The other day, in the Wall Street Journal, Peggy Noonan had a piece about our "elites" making "A Separate Peace". Today Glenn Reynolds links here and here to commentaries on Noonan's piece.
I admire Peggy Noonan immensely, but I tend to agree with much of what Phil Bowermaster and Justin Katz have to say in response. The "experts" the maninstream media has come to rely on tend to be experts in ... commentary and little else. As Katz points out it was genuine experts in typography that put the lie to Dan Rather's fake documents. And asI have suggested here, much public discourse these days has to do with the "meaning" of something without any real reference to what was said in the first place. I listened the other night to a blogger on a panel bloviate about the mainstream media's complicity in the administration's "lies" about WMDs. Well, I can be as critical of the MSM as anyone, but I'm sorry: U.S., British, Israeli, French, German, and Russian intelligence all indicated that Iraq had WMDs. Iraq had used WMDs twice -- against Iran and against the Kurds. Hans Blix wanted more time look for WMDs because ... he suspected they were there. Even the fact that they have not been found does not in itself demonstrate that they were not there. After all, the reason people hide things is to keep them from being found. But even if we grant that they were not there, that would only indicate that all the experts in this matter were wrong, not that anyone lied.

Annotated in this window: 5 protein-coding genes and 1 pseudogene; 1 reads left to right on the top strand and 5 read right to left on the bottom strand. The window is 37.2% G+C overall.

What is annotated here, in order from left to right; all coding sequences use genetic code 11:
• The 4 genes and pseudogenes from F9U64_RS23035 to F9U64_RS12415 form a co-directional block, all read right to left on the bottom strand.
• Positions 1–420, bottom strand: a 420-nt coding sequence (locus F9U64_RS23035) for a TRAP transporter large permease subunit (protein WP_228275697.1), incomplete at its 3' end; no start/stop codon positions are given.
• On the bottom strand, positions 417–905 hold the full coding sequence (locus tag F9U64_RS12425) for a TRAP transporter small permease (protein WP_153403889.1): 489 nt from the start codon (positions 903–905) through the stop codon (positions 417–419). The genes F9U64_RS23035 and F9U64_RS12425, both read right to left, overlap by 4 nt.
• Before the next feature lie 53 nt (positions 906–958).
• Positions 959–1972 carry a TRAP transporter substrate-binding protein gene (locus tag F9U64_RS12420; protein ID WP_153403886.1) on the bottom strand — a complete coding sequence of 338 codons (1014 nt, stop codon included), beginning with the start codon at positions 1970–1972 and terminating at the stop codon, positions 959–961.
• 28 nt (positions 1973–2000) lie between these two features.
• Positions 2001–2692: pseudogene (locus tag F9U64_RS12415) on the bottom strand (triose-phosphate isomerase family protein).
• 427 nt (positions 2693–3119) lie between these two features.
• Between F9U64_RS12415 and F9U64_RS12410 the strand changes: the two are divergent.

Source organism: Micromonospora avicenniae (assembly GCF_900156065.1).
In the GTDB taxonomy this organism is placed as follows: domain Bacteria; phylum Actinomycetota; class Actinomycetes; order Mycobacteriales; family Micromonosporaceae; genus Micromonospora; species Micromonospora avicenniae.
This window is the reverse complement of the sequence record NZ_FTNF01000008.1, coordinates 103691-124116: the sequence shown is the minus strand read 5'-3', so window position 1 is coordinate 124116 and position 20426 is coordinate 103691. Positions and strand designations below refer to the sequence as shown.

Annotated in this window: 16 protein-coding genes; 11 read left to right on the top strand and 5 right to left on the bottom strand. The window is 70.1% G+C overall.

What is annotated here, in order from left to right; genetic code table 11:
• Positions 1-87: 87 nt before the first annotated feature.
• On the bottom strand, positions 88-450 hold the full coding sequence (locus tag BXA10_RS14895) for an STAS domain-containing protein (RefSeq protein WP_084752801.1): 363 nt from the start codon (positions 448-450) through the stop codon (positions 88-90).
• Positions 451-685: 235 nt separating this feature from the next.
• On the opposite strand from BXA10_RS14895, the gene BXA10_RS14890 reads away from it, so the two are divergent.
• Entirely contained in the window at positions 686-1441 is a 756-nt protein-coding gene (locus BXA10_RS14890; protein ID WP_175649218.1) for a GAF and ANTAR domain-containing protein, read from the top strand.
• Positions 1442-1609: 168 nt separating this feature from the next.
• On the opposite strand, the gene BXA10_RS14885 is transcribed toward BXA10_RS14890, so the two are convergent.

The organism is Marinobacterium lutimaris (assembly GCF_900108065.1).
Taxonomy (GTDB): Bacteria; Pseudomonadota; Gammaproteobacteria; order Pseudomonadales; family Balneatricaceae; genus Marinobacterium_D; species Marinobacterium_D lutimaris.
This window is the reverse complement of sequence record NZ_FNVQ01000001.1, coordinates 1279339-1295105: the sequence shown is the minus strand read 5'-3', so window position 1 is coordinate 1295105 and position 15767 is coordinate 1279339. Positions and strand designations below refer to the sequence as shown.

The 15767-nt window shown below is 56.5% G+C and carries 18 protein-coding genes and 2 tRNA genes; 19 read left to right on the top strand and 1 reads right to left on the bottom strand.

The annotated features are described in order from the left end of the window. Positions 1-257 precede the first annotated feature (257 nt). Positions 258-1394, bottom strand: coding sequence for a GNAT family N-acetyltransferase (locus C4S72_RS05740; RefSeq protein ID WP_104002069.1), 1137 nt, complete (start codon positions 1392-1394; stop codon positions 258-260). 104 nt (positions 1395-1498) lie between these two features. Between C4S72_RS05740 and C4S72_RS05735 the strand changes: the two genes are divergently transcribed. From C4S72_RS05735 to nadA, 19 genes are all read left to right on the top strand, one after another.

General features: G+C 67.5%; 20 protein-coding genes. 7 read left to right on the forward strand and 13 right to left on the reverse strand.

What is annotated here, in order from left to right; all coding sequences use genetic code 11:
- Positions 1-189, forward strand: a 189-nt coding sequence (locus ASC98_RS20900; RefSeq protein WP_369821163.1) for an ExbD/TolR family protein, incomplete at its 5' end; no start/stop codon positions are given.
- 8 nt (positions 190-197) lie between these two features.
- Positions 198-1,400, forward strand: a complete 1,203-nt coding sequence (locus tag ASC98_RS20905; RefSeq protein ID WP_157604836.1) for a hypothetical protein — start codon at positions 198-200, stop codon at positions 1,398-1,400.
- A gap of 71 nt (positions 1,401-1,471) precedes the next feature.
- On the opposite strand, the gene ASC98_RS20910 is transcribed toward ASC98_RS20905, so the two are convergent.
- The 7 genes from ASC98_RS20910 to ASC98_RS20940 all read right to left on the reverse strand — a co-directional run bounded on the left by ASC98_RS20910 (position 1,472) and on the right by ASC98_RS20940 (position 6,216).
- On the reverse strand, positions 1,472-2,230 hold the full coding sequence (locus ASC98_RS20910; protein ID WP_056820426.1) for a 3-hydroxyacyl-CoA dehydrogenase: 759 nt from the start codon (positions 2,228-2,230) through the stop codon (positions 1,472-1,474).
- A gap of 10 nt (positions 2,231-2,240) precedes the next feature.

Which brings me to a point I have been meaning to get at for a while regarding th level of public discourse. Calling mistakes lies is bad, to be sure, and lowers the level of discourse. But there are more fundamental problems in this regard: the failure to define terms, for instance, which one sees all the time in the Darwinism/Inteligent Design debate (such as it is). Evolution and Darwinism are not equivalent terms; neither are intelligent design and creationism. More and more, arguments tend to be framed incorrectly. The Inquirer recently had something devoted to "What If." What it amounted to was a collection of counterfactual conditionals (which, as Umberto Eco has pointed out, always lead to correct conclusions, precisely because the propositions themselves are false -- running, as they do, counter to fact). Time and again, in public discourse, correlation is presented as causation and weak correlation as strong. If the media spent more time dispassionately sorting out the faulty argumentation that takes place frequently on both sides of any debate -- rather than taking sides in any of them, however covertly (in fact, especially covertly) -- it would perform a public service consumers might well find indispensible.